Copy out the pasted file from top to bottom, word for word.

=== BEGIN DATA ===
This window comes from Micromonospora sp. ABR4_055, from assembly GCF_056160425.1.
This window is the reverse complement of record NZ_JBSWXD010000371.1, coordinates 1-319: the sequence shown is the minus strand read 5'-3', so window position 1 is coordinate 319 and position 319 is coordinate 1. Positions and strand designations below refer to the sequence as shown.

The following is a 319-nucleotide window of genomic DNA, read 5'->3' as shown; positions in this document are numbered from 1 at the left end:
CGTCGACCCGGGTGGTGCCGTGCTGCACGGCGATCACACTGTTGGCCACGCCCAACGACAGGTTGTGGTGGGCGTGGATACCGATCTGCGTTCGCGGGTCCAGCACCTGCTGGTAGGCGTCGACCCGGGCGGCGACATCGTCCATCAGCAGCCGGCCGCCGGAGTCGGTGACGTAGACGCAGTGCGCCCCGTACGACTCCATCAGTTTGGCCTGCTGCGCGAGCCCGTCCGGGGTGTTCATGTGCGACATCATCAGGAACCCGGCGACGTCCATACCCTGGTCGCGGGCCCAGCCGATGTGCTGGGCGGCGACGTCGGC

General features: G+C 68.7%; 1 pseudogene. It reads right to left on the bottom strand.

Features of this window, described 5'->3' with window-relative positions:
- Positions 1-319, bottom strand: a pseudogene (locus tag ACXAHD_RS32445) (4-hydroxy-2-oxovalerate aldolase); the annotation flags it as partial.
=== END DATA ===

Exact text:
This window comes from Micromonospora sp. ABR4_055, from assembly GCF_056160425.1.
This window is the reverse complement of record NZ_JBSWXD010000371.1, coordinates 1-319: the sequence shown is the minus strand read 5'-3', so window position 1 is coordinate 319 and position 319 is coordinate 1. Positions and strand designations below refer to the sequence as shown.

The following is a 319-nucleotide window of genomic DNA, read 5'->3' as shown; positions in this document are numbered from 1 at the left end:
CGTCGACCCGGGTGGTGCCGTGCTGCACGGCGATCACACTGTTGGCCACGCCCAACGACAGGTTGTGGTGGGCGTGGATACCGATCTGCGTTCGCGGGTCCAGCACCTGCTGGTAGGCGTCGACCCGGGCGGCGACATCGTCCATCAGCAGCCGGCCGCCGGAGTCGGTGACGTAGACGCAGTGCGCCCCGTACGACTCCATCAGTTTGGCCTGCTGCGCGAGCCCGTCCGGGGTGTTCATGTGCGACATCATCAGGAACCCGGCGACGTCCATACCCTGGTCGCGGGCCCAGCCGATGTGCTGGGCGGCGACGTCGGC

General features: G+C 68.7%; 1 pseudogene. It reads right to left on the bottom strand.

Features of this window, described 5'->3' with window-relative positions:
- Positions 1-319, bottom strand: a pseudogene (locus tag ACXAHD_RS32445) (4-hydroxy-2-oxovalerate aldolase); the annotation flags it as partial.